Thanks in no small measure to Vanguard founder Jack Bogle, it's easy buy a low cost index fund, which should provide the average market return. But you can make superior returns by picking better-than average stocks. To wit, The AES Corporation (NYSE:AES) shares are up 32% in three years, besting the market return. The bad news is that the share price seems to lack positive momentum recently, since it has dropped 16% in the last year.
To paraphrase Benjamin Graham: Over the short term the market is a voting machine, but over the long term it's a weighing machine. One way to examine how market sentiment has changed over time is to look at the interaction between a company's share price and its earnings per share (EPS).
During three years of share price growth, AES moved from a loss to profitability. That would generally be considered a positive, so we'd expect the share price to be up.
The graphic below depicts how EPS has changed over time (unveil the exact values by clicking on the image).
We consider it positive that insiders have made significant purchases in the last year. Having said that, most people consider earnings and revenue growth trends to be a more meaningful guide to the business. This free interactive report on AES's earnings, revenue and cash flow is a great place to start, if you want to investigate the stock further.
What About Dividends?
As well as measuring the share price return, investors should also consider the total shareholder return (TSR). The TSR is a return calculation that accounts for the value of cash dividends (assuming that any dividend received was reinvested) and the calculated value of any discounted capital raisings and spin-offs. So for companies that pay a generous dividend, the TSR is often a lot higher than the share price return. As it happens, AES's TSR for the last 3 years was 48%, which exceeds the share price return mentioned earlier. This is largely a result of its dividend payments!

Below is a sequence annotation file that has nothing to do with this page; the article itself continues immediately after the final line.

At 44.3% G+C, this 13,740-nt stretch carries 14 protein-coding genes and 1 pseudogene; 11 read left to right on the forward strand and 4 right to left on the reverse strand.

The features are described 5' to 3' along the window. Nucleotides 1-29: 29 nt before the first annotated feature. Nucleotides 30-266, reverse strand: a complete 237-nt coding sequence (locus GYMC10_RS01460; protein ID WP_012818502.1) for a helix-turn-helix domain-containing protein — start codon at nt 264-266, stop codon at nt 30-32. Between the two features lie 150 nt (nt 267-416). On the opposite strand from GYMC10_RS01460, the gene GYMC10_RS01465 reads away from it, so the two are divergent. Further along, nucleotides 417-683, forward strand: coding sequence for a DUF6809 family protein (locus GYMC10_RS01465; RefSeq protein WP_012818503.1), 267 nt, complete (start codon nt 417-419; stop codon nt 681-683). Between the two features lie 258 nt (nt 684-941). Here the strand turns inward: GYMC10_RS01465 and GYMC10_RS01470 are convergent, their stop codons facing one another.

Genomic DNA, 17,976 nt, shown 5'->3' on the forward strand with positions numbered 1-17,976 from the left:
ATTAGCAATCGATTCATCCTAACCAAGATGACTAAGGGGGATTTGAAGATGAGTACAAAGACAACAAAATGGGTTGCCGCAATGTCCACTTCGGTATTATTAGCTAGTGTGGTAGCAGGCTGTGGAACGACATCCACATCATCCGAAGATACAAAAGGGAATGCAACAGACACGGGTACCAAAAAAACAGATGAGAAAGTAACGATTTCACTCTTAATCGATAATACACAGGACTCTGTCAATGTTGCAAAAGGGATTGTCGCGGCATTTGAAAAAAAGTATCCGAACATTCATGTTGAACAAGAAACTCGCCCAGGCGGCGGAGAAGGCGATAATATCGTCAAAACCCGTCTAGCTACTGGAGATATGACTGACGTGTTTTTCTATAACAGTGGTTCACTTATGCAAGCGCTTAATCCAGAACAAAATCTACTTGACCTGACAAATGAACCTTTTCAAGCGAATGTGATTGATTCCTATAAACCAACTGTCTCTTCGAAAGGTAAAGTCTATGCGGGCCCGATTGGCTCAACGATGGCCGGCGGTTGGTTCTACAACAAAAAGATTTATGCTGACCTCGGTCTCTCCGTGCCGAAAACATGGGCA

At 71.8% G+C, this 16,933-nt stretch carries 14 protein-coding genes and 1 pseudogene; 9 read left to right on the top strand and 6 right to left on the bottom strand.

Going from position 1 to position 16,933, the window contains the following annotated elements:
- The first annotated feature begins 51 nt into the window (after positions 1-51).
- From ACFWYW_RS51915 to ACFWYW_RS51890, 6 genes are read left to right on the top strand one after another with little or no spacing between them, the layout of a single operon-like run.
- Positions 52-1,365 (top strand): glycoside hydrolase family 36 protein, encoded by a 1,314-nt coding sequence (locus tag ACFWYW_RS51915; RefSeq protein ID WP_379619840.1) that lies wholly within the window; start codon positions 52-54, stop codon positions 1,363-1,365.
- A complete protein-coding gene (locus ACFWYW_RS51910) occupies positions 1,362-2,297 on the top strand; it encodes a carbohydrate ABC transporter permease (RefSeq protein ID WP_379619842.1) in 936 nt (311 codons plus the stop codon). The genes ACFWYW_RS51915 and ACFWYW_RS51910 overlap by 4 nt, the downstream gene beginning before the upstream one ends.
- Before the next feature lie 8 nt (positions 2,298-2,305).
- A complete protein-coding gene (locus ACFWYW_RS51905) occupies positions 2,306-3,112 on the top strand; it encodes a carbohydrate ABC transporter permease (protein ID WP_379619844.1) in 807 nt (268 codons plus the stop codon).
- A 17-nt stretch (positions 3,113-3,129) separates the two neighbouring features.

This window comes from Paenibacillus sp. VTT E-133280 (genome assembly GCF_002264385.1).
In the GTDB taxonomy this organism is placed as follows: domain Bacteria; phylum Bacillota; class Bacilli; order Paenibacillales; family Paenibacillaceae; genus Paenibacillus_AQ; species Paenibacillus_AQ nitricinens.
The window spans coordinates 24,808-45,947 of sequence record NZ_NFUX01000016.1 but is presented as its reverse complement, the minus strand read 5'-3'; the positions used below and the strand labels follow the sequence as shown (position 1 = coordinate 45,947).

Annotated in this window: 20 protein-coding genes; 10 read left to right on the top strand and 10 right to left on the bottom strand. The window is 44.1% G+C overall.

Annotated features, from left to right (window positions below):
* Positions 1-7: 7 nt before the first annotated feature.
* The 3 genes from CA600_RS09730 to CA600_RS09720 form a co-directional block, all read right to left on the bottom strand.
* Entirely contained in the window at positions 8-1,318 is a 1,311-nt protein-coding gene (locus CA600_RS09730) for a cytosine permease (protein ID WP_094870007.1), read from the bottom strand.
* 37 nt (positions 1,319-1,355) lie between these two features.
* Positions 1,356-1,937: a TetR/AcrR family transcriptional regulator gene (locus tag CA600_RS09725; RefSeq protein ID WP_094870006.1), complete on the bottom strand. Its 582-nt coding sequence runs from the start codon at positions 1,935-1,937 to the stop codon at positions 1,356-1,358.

A Different Perspective
While the broader market gained around 9.7% in the last year, AES shareholders lost 13% (even including dividends) . Even the share prices of good stocks drop sometimes, but we want to see improvements in the fundamental metrics of a business, before getting too interested. Longer term investors wouldn't be so upset, since they would have made 6.0%, each year, over five years. It could be that the recent sell-off is an opportunity, so it may be worth checking the fundamental data for signs of a long term growth trend. While it is well worth considering the different impacts that market conditions can have on the share price, there are other factors that are even more important. Consider for instance, the ever-present spectre of investment risk. We've identified 4 warning signs with AES (at least 1 which can't be ignored) , and understanding them should be part of your investment process.
If you like to buy stocks alongside management, then you might just love this free list of companies. (Hint: insiders have been buying them).
Please note, the market returns quoted in this article reflect the market weighted average returns of stocks that currently trade on US exchanges.
This article by Simply Wall St is general in nature. It does not constitute a recommendation to buy or sell any stock, and does not take account of your objectives, or your financial situation. We aim to bring you long-term focused analysis driven by fundamental data. Note that our analysis may not factor in the latest price-sensitive company announcements or qualitative material. Simply Wall St has no position in any stocks mentioned.
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